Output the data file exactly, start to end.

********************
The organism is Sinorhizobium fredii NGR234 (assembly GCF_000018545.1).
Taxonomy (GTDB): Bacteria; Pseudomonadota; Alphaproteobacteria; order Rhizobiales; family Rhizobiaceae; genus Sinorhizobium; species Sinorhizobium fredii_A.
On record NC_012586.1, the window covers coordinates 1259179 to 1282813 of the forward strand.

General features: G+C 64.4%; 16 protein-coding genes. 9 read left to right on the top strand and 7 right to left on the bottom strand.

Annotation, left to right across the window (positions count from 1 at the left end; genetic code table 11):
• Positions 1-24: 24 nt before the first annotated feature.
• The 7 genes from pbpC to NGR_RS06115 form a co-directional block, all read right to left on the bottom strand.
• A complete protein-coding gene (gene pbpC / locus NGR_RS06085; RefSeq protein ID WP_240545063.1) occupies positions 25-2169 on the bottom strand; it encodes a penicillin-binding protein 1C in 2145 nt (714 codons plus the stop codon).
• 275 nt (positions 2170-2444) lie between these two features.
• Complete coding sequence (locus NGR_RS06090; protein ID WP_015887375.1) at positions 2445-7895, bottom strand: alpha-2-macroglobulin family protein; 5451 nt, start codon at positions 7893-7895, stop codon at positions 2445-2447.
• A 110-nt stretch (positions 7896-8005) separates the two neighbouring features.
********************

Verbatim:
The organism is Sinorhizobium fredii NGR234 (assembly GCF_000018545.1).
Taxonomy (GTDB): Bacteria; Pseudomonadota; Alphaproteobacteria; order Rhizobiales; family Rhizobiaceae; genus Sinorhizobium; species Sinorhizobium fredii_A.
On record NC_012586.1, the window covers coordinates 1259179 to 1282813 of the forward strand.

General features: G+C 64.4%; 16 protein-coding genes. 9 read left to right on the top strand and 7 right to left on the bottom strand.

Annotation, left to right across the window (positions count from 1 at the left end; genetic code table 11):
• Positions 1-24: 24 nt before the first annotated feature.
• The 7 genes from pbpC to NGR_RS06115 form a co-directional block, all read right to left on the bottom strand.
• A complete protein-coding gene (gene pbpC / locus NGR_RS06085; RefSeq protein ID WP_240545063.1) occupies positions 25-2169 on the bottom strand; it encodes a penicillin-binding protein 1C in 2145 nt (714 codons plus the stop codon).
• 275 nt (positions 2170-2444) lie between these two features.
• Complete coding sequence (locus NGR_RS06090; protein ID WP_015887375.1) at positions 2445-7895, bottom strand: alpha-2-macroglobulin family protein; 5451 nt, start codon at positions 7893-7895, stop codon at positions 2445-2447.
• A 110-nt stretch (positions 7896-8005) separates the two neighbouring features.